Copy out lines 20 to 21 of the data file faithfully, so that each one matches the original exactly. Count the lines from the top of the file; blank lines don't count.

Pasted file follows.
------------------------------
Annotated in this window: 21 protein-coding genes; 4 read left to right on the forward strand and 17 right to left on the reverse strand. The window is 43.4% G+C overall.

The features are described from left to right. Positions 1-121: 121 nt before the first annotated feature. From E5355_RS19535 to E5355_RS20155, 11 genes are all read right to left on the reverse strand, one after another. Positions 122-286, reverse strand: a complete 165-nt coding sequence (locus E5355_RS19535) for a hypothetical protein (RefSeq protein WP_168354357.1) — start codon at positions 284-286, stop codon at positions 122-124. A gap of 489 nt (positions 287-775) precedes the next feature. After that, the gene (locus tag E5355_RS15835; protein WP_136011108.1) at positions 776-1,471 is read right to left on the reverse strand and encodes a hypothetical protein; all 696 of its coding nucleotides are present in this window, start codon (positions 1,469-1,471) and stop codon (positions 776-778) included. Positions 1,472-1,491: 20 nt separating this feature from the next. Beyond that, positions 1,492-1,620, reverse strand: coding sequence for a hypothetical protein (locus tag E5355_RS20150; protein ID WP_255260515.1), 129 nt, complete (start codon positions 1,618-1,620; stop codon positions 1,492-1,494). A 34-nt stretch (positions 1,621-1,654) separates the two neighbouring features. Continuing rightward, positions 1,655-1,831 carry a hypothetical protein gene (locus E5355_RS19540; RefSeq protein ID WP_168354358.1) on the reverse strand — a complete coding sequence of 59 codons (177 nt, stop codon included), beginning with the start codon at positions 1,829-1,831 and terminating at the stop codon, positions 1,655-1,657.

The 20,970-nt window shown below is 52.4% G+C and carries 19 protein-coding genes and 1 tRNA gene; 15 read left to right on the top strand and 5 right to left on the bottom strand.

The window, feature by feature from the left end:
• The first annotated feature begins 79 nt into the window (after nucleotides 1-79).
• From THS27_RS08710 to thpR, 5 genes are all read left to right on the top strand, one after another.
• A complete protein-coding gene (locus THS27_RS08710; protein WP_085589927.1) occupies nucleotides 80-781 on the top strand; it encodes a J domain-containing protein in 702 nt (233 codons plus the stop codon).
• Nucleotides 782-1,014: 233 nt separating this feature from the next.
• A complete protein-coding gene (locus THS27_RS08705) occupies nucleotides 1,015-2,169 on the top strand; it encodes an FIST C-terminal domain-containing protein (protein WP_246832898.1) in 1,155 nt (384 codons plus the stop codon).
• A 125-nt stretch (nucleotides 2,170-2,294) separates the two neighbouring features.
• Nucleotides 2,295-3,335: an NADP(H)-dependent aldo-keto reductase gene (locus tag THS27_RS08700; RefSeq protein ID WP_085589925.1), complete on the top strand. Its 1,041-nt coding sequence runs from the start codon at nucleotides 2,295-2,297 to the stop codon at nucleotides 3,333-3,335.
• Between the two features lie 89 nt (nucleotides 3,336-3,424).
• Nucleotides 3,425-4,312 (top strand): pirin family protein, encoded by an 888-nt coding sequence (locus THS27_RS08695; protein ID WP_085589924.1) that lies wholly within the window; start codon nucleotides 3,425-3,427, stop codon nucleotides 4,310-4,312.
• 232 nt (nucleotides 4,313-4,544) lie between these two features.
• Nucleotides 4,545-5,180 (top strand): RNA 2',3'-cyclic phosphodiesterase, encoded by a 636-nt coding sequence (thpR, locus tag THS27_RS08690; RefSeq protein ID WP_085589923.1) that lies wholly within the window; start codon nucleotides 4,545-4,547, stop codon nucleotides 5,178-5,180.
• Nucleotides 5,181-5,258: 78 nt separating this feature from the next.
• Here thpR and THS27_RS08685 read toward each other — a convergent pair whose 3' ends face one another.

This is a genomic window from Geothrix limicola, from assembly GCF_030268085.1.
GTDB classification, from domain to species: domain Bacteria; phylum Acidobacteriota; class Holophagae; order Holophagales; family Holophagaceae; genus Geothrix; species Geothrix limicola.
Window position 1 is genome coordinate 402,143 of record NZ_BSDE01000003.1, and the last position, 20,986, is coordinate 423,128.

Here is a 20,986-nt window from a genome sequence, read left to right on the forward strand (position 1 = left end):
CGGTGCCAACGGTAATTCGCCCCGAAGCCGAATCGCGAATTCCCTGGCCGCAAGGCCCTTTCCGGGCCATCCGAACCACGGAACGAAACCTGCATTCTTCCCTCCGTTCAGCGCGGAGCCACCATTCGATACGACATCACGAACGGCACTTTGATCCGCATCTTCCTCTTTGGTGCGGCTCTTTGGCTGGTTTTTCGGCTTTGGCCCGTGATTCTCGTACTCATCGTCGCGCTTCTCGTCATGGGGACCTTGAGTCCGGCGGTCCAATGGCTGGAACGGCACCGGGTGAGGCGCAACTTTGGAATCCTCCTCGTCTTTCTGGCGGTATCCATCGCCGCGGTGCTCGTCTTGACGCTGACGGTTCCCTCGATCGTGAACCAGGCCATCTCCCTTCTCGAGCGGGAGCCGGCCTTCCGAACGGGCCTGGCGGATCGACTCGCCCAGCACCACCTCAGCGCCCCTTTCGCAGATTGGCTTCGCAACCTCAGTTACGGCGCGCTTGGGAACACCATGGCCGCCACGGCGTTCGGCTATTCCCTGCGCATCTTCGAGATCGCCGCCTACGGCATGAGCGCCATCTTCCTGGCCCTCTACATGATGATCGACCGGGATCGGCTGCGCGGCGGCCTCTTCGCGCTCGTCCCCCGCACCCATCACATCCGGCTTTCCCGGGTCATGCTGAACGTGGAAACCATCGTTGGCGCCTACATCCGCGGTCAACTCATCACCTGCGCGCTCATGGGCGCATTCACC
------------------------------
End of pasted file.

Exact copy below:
Window position 1 is genome coordinate 402,143 of record NZ_BSDE01000003.1, and the last position, 20,986, is coordinate 423,128.

Here is a 20,986-nt window from a genome sequence, read left to right on the forward strand (position 1 = left end):